Mess Fest Saturday, June 25
There is no doubt that parents, caregivers, daycare providers, and early childhood educators are under a tremendous amount of pressure these days to provide our youngest children with the highest quality of experiences in order to prepare them for the future. Naturally, our modern instincts lead us to look to what we perceive to be trusted sources for how best to support the development of our infants and toddlers even when doing something as seemingly simple as selecting toys. The key word here is “perceive.” In the information age it is easy to be overwhelmed by blogs, opinion pieces, research studies and related product lists, not to mention hearing the opinions of family, friends, and co-workers. So then what happens? More often than not, while perusing the toy aisle at Target, parents tend to pick up items packaged with educational buzz words that make them feel that they will indeed be enhancing their child’s development. And, more often than not, the toys being selected today are electronics. Not only are these toys packaged to make one believe they are educational, they are appealing, because, let’s be honest, when parents have a million of things that need to get done in a day, the toys can provide the distraction needed to be able to check things off the list while the little one is occupied. Here in lies another confusing factor. The fact that infants and toddlers, who have yet to develop the capacity to attend to tasks for long periods of time, are so captivated by these toys. A recent study done by Jenny S. Radesky, M.D. and Dimitri A. Christakis, M.D., M.P.H. notes that digital features, such as lights or noises, gain a child’s attention by activating his/her orientating reflex on the novel visual or auditory stimuli. This response can be very functional in that it demonstrates the intrinsically motivating characteristic of such toys.
However, there is a plethora of research that suggests that modern, or electronic, toys for infants and toddlers that employ flashing lights, music or any type of electronic effect have been found to reduce the amount of language exposure, as well as the quality of the type of language used by parents during play. A study conducted in by Anna V. Sosa, PhD et al. at Northern Arizona University with 26 parent-infant pairs with baby’s that were 10-16 months of age found that children who played with their parents with electronic toys (as opposed to traditional toys or board books) were exposed to fewer adult words, conversational turns, parental responses overall and content-specific words. Furthermore, such children were found to vocalize less while playing with the electronic toys than while “reading” books. This vocal play that takes place during interactions in the early years is enormously important in language development. The researchers found that overall, parents produced the most words, including content-specific words, during play with books. This finding supports the perspective that the best educational tools are the important adults in the child’s life, books, and simple materials such as blocks. Herein lies why we do what we do. We believe deeply in supporting the child-adult partnership and the learning that takes places in these interactions. We strive to create an environment rich with possibilities for conversations that support all areas of growth and development, stimulate deeper level thinking, and overall, will support all children in developing into successful, lifelong learners.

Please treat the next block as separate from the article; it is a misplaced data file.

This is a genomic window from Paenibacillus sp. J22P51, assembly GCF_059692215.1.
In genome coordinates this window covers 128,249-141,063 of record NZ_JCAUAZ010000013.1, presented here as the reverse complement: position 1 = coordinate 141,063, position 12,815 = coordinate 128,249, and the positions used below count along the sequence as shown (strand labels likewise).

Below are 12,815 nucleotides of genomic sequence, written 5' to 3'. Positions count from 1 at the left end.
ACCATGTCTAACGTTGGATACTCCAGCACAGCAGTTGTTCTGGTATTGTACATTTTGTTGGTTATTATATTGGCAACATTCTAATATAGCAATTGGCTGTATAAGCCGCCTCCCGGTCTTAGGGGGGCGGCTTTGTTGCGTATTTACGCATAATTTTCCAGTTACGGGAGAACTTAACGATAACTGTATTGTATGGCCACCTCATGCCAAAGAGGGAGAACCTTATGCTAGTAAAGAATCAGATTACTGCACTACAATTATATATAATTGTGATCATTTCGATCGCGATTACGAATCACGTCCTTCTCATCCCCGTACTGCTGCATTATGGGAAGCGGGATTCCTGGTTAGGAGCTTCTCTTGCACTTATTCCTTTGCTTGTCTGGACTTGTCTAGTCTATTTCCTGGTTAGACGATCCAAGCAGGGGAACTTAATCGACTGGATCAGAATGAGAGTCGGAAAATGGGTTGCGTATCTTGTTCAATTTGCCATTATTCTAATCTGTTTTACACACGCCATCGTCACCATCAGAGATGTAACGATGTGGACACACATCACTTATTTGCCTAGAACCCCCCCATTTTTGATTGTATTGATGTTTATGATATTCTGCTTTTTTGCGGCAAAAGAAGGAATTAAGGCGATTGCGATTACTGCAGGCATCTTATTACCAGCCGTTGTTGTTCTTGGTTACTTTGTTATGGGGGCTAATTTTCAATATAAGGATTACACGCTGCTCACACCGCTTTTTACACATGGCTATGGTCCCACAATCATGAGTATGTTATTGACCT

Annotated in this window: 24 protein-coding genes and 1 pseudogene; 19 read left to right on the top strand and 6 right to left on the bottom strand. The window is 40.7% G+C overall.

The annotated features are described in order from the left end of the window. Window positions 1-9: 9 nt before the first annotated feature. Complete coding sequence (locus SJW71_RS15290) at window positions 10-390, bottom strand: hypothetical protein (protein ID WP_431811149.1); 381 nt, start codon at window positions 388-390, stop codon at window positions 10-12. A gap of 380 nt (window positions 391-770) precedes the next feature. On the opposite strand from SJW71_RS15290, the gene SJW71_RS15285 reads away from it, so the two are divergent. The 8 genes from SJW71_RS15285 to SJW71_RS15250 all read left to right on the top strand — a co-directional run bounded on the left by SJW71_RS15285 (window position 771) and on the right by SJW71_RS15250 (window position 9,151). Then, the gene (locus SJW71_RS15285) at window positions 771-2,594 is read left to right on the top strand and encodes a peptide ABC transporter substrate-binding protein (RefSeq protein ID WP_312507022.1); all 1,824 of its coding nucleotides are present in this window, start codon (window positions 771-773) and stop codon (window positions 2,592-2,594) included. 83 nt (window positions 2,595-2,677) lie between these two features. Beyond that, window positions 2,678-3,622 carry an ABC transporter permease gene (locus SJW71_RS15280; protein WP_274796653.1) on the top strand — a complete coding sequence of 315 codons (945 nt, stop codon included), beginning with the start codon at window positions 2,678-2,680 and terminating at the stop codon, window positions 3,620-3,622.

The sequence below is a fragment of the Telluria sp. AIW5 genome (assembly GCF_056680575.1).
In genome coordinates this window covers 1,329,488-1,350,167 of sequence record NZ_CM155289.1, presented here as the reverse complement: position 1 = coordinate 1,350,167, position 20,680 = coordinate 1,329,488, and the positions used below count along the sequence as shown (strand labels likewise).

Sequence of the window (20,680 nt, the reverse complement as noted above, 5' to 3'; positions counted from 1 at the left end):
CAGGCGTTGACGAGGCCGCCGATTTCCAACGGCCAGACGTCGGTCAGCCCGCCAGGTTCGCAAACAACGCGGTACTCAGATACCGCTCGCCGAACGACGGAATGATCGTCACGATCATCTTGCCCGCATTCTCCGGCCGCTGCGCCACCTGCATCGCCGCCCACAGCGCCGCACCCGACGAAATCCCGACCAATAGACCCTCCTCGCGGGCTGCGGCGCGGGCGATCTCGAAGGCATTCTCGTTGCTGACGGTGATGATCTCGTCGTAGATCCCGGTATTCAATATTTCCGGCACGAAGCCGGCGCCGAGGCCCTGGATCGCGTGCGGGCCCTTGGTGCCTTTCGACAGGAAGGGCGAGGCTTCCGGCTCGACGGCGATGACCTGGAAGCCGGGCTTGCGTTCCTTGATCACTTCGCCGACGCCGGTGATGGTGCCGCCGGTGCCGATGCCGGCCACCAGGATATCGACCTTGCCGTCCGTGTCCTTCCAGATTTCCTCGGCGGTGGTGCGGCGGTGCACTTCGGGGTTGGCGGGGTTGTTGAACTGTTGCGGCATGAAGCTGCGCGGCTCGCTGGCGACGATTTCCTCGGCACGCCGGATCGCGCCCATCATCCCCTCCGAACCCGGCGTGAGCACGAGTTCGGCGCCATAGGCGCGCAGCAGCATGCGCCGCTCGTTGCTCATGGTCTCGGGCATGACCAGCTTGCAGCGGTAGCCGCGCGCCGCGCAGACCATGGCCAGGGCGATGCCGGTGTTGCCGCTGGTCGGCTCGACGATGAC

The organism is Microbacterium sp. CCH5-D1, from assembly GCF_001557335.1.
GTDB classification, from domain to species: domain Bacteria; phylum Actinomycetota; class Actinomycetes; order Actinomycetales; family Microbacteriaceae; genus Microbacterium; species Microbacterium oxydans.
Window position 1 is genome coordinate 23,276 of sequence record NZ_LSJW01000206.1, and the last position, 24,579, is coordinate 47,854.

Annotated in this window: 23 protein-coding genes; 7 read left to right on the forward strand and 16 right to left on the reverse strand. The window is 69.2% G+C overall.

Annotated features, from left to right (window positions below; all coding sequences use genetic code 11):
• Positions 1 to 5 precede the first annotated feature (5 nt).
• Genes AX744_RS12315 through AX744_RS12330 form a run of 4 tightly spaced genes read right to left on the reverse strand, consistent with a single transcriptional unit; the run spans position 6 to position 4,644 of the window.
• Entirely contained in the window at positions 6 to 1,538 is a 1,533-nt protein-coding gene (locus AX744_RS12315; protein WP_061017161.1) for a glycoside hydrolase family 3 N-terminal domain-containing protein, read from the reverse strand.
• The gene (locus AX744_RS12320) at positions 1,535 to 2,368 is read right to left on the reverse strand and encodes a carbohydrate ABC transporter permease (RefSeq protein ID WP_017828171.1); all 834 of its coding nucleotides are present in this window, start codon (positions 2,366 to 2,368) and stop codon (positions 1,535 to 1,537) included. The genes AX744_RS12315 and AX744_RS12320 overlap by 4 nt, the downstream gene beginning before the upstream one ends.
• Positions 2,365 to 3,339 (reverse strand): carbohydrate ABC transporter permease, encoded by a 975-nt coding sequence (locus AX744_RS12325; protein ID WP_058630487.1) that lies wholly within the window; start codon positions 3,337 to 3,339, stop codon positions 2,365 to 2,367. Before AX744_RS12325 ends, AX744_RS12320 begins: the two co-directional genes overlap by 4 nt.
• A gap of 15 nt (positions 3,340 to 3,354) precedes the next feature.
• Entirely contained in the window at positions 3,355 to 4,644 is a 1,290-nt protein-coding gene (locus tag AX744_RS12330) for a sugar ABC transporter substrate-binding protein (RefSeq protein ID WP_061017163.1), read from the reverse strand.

1. Sosa, A.V. (2015). Association of the Type of Toy Used During Play With the Quantity and Quality of Parent-Infant Communication. Jama Pediatrics, published online December 23, 2015. doi: 10.1001/jamapediatrics.2015.3753
2. Neuroscience News. (December 31, 2015). Electronic Baby Toys Associated With Decrease in Quality and Quantity of Language in Infants. Retrieved from http://neurosciencenews.com/toys-language-neurodevelopment-3330/